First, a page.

“Cold winter air contains less vapor than warm summer air,” says Dr. William Checkley, a physician and professor of medicine at Johns Hopkins University. “When your indoor heater is on, the air is heated, which in turn lowers the relative humidity, making the air in your home even drier.”

Dry air draws moisture from your body and dries out your skin, along with the mucous membranes in your nose, throat and eyes, Checkley explains. These dry mucous membranes make us more susceptible to illness from airborne particles, including allergens, viruses and bacteria.

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The drying itself can also feel unpleasant. When you breathe in dry air, the resulting moisture loss can damage hair-like structures called cilia. These are located on the cells lining your airways and propel slime. This can make your throat scratchy. Dryness can also activate the part of the vagus nerve that lines the throat, says Satia. All this can lead to coughing.

Meanwhile, dehydration caused by dry indoor air can affect your blood circulation, causing fatigue. Scientists don’t know exactly why, but dehydration can also cause headaches. It’s possible that the “loss of body water could cause your brain to shrink, pulling it away from the skull and activating pain receptors,” Checkley explains.

How do you know if the warm indoor air is making you sick?

“The first thing I would say to anyone who is coughing and feeling ill in the winter months is to make sure they don’t have the virus,” says Satia. You can take a Covid-19 test at home, and if it is negative and you still feel sick, you can ask your healthcare provider for a multiplex PCR test, which can test for multiple viruses.

For people who can’t make it to the doctor’s office, Durant has a simple solution: get outside.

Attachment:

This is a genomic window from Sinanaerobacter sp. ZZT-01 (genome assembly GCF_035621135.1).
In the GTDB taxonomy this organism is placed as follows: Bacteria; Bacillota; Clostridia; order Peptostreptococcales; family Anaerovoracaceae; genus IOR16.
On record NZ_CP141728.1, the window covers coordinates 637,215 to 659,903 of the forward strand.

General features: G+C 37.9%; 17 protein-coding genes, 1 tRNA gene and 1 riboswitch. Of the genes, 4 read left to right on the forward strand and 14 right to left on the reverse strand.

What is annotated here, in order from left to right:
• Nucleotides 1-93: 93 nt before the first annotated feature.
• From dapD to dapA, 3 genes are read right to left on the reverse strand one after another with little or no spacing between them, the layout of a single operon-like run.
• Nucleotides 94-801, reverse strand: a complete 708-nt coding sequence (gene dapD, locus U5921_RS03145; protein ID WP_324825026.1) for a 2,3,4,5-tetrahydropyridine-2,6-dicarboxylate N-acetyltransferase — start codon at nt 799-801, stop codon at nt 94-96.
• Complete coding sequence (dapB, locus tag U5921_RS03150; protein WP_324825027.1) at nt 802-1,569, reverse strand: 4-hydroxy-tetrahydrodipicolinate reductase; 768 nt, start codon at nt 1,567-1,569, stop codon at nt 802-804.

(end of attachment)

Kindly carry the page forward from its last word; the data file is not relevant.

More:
“If you feel like you’re sick because of the indoor air, you can easily test that hypothesis by going outside for half an hour to see if you feel better,” he says. The walk won’t tell you What indoors makes you feel bad, but it indicates that it has something to do with your home and not a virus.

What can you do to counteract the effects of warm, dry air?

Drink more water – Checkley recommends about six to eight glasses per day. Your skin may also feel very dry; Checkley recommends moisturizing, which reduces skin blemishes evaporation of water of the skin and using a humidifier.

You can reduce your chances of encountering allergens by regularly changing your bed linen and carefully cleaning your floors, carpets and furniture. Technology such as Hepa filters and air purifiers can improve indoor air quality. It’s also vital to regularly maintain the equipment that heats your home, says Cowl.

“People take that part of the house for granted,” he says. “They’ll remember to change the oil in their car, but they won’t get their furnace checked. And it is potentially very important because you are at home a lot, especially if you work from home.”

Turning on a fan or opening a few windows can also help, even if it seems counterintuitive in cold weather. “Anything you can do to increase or improve air movement will undoubtedly make you feel better,” says Durant.